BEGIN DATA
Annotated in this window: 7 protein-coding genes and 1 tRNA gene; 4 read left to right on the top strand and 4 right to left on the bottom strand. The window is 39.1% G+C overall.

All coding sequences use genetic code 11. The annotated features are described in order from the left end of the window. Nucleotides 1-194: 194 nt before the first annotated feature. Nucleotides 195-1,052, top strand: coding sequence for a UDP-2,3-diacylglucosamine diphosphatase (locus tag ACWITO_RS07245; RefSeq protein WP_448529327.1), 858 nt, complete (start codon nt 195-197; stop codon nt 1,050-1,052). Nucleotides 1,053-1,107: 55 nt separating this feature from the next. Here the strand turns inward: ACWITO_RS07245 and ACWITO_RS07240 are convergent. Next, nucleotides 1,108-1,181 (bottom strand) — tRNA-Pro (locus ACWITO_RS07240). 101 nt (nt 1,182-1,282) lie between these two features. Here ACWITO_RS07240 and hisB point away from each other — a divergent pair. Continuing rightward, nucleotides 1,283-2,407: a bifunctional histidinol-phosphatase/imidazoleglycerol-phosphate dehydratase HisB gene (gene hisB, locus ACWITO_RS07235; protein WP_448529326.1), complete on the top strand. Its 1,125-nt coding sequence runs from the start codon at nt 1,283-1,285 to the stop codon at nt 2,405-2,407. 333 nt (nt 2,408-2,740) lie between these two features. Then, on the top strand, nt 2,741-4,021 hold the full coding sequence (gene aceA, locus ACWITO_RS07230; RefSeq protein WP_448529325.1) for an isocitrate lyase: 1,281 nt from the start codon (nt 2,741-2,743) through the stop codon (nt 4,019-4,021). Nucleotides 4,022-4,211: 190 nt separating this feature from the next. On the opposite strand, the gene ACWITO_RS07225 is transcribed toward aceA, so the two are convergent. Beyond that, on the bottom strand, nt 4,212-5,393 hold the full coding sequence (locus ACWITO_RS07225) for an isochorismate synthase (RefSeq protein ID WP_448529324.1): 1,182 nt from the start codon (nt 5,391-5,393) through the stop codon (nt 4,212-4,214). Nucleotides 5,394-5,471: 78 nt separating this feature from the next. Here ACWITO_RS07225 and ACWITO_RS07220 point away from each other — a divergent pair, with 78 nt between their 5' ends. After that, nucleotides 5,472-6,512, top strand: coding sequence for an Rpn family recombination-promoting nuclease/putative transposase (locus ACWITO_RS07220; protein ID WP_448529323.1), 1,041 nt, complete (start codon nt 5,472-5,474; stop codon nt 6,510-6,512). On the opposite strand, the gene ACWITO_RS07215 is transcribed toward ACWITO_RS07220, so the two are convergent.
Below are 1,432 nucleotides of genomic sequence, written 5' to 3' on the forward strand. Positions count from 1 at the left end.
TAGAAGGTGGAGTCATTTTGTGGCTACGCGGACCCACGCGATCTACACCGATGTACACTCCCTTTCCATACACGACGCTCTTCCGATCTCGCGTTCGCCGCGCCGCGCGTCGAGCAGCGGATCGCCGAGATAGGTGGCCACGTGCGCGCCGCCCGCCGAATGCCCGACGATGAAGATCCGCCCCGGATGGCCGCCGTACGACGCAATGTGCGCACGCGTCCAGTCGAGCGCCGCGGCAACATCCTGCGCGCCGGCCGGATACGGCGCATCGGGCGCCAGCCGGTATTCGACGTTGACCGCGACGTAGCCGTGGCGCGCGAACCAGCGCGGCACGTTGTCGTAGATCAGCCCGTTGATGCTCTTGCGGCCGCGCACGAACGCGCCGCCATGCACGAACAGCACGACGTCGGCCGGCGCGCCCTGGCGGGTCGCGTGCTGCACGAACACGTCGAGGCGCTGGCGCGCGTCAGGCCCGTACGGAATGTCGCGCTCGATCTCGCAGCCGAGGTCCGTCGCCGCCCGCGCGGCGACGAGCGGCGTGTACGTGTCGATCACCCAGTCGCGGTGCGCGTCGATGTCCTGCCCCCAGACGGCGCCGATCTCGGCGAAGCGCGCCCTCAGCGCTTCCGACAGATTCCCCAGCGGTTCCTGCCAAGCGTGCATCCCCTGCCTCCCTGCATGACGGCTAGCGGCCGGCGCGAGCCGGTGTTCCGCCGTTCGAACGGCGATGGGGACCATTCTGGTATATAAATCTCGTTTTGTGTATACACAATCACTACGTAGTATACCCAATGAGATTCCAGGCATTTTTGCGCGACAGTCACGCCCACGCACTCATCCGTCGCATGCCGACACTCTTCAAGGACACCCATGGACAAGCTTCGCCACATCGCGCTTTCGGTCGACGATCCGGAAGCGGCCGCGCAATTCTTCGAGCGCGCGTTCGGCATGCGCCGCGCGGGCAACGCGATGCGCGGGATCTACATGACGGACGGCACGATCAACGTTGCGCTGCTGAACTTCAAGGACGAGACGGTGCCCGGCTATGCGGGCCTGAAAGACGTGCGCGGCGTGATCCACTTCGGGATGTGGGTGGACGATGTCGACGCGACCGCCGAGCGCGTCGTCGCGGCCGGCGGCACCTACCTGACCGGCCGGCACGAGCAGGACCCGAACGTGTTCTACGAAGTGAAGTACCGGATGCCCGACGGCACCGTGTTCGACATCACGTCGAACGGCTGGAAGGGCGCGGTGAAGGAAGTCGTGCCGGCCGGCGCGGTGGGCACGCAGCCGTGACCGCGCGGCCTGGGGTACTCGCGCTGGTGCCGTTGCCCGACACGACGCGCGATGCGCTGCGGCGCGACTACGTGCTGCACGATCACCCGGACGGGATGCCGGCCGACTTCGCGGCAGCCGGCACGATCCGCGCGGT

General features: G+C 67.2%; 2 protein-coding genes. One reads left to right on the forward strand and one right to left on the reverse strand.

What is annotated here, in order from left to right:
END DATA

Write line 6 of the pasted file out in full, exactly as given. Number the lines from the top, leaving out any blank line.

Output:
What is annotated here, in order from left to right: